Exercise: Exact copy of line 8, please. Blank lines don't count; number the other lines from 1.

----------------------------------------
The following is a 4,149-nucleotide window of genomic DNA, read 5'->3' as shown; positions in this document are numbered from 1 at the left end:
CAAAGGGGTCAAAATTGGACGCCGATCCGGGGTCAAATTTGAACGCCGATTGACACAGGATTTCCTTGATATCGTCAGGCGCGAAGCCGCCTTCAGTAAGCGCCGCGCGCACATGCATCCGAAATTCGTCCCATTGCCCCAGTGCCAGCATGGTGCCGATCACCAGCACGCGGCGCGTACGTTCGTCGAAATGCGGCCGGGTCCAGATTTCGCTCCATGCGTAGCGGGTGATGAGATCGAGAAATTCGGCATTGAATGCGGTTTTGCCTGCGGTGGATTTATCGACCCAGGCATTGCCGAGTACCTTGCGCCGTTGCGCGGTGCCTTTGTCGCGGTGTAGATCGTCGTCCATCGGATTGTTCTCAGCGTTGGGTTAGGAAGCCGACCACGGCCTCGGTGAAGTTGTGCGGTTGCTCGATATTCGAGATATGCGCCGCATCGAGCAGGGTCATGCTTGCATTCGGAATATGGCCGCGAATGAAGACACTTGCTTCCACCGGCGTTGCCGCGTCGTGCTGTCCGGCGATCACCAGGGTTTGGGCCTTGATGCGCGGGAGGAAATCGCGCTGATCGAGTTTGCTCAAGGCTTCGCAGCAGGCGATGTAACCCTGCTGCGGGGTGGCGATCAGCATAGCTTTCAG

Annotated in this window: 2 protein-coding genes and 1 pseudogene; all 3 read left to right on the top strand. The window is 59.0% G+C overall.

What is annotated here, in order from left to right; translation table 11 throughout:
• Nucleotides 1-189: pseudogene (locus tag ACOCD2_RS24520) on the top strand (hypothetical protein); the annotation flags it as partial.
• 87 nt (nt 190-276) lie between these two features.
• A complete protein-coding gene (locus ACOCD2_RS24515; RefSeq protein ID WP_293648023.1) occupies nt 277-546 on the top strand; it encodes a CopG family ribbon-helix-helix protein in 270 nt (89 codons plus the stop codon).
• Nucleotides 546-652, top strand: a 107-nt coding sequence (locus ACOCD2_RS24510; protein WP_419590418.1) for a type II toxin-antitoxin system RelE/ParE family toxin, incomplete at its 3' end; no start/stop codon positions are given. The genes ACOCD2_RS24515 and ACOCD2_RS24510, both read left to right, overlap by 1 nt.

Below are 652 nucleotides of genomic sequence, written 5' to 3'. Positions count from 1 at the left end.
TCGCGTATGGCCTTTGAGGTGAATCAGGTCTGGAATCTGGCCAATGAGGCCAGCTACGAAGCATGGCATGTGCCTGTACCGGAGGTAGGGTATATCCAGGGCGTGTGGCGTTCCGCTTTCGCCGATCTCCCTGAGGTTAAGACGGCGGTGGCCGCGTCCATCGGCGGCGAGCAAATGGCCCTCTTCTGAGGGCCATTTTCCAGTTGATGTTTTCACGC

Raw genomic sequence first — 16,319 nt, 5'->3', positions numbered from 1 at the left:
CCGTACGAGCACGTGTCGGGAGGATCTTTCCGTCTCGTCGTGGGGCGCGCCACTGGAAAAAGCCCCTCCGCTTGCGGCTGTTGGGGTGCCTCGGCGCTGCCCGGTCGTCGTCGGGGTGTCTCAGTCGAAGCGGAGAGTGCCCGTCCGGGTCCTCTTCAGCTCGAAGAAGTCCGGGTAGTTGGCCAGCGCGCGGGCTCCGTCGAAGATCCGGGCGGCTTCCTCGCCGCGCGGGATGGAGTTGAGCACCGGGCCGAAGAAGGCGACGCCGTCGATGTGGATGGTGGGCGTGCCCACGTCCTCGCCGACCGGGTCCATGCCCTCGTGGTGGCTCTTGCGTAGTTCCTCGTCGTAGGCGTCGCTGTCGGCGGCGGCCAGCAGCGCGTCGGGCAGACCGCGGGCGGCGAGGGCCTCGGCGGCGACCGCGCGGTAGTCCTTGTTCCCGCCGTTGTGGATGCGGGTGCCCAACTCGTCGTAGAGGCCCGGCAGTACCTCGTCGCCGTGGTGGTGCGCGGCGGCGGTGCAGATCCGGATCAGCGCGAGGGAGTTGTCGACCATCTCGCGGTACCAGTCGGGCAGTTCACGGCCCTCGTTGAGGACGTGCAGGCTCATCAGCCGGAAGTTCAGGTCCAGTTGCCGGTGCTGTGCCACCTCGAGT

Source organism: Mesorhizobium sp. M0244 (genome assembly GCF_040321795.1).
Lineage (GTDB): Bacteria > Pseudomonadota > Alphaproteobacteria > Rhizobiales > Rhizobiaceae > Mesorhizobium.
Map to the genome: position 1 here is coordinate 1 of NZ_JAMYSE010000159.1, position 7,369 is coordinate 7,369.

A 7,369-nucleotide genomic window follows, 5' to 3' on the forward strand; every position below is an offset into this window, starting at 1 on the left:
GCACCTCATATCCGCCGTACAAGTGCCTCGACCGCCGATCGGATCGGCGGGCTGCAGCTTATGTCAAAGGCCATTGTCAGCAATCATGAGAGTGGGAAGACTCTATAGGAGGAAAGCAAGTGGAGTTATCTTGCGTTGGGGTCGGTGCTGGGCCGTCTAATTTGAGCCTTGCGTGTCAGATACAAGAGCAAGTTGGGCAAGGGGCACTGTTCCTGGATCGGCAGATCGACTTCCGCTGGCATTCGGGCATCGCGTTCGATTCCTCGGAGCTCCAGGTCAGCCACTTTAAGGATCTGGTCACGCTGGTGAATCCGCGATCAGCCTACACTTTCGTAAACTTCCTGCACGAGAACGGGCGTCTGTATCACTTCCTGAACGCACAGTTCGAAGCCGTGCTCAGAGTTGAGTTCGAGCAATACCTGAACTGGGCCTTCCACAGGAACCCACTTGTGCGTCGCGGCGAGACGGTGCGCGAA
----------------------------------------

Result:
• Nucleotides 546-652, top strand: a 107-nt coding sequence (locus ACOCD2_RS24510; protein WP_419590418.1) for a type II toxin-antitoxin system RelE/ParE family toxin, incomplete at its 3' end; no start/stop codon positions are given. The genes ACOCD2_RS24515 and ACOCD2_RS24510, both read left to right, overlap by 1 nt.